Bound for Glory

Incredible as it sounds, the best part of our recent train trip from Atlanta to Hattiesburg was the forty-five minutes in the Atlanta waiting room.

A man opened the baggage area and pushed a cart stacked with a combination of two of my favorite things – jigsaw puzzles with pictures of trains. This led to a third favorite thing – conversation.

As it turned out, the man named Robert West was the artist who had painted the train pictures for the puzzles. We were soon making connections beyond our love of trains to his growing up a military brat – Air Force rather than Army – but kinship nonetheless to my three Army brats.

I loved his assortment of jigsaw puzzles and the paintings of other trains he had stashed behind them. I inquired if he had a puzzle of one of my favorite trains – the Panama Limited that I watched for in my childhood. “I don’t have that, but I have its sister train. Wait just a minute.” He hurried off and returned with a puzzle of The City of New Orleans.

Even Robert was amazed with the new connections as his background in the picture recalled home for me. It portrays Elvis driving a pink Cadillac on Mississippi Highway 51 running parallel to the railroad track. The road sign says Batesville with the marquee of Heartbreak Motel on down the road. Robert seemed to enjoy the coincidence that my husband had grown up just outside Elvis’s hometown of Tupelo, and we had accidentally seen his entourage three different times as it traveled into town for his appearance at the Mississippi-Alabama Fair and Dairy Show.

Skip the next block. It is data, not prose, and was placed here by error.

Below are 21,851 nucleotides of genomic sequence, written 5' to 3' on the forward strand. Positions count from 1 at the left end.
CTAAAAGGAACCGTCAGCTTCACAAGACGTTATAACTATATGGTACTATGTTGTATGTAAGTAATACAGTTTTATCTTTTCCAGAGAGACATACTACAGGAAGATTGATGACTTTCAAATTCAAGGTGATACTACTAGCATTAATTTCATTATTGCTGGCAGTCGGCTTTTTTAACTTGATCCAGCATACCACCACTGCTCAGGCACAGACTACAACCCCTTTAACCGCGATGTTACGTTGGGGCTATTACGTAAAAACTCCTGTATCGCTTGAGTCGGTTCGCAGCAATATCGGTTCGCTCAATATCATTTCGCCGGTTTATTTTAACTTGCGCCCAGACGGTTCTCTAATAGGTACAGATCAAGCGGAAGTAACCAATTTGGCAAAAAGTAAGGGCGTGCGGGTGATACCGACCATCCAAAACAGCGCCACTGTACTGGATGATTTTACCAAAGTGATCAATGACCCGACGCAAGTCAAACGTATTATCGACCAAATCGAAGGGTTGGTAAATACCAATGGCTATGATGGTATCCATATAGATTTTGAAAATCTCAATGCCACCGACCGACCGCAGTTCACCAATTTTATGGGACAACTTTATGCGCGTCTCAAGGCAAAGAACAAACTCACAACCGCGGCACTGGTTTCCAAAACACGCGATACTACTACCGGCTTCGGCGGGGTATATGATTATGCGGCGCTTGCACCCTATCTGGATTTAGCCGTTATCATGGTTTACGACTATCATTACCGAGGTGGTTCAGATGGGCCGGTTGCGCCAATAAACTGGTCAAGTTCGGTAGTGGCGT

He pulled out his paintings from behind the puzzles to share. He showed a soon to be released painting of Tuskegee Airmen in flight above a train with a backdrop of mountains. He said some of the airmen would come soon and sign this “Red Tails and Black Smoke” painting for a limited edition of prints.

By now, Robert and I felt like old friends, and he began to share his heritage of two grandfathers who had worked as Pullman porters and his childhood experience of riding the rails. Railroads were part of his DNA. Like me, he has loved trains all his life.

He moved on to motivations behind his paintings as he treasured the symbolism in beloved spirituals that used the train as both a slave route to freedom and the Holy Spirit’s avenue to heaven. “You mean like ‘This Train Is Bound for Glory’?” I asked. He grinned and looked down at the puzzle I was buying. The title was “Bound for Glory.”

Before the conductor called, “All Aboard,” I was fifteen dollars poorer and one jigsaw puzzle and one friend richer. What a bargain!

{For more train pictures and information about the artist, visit}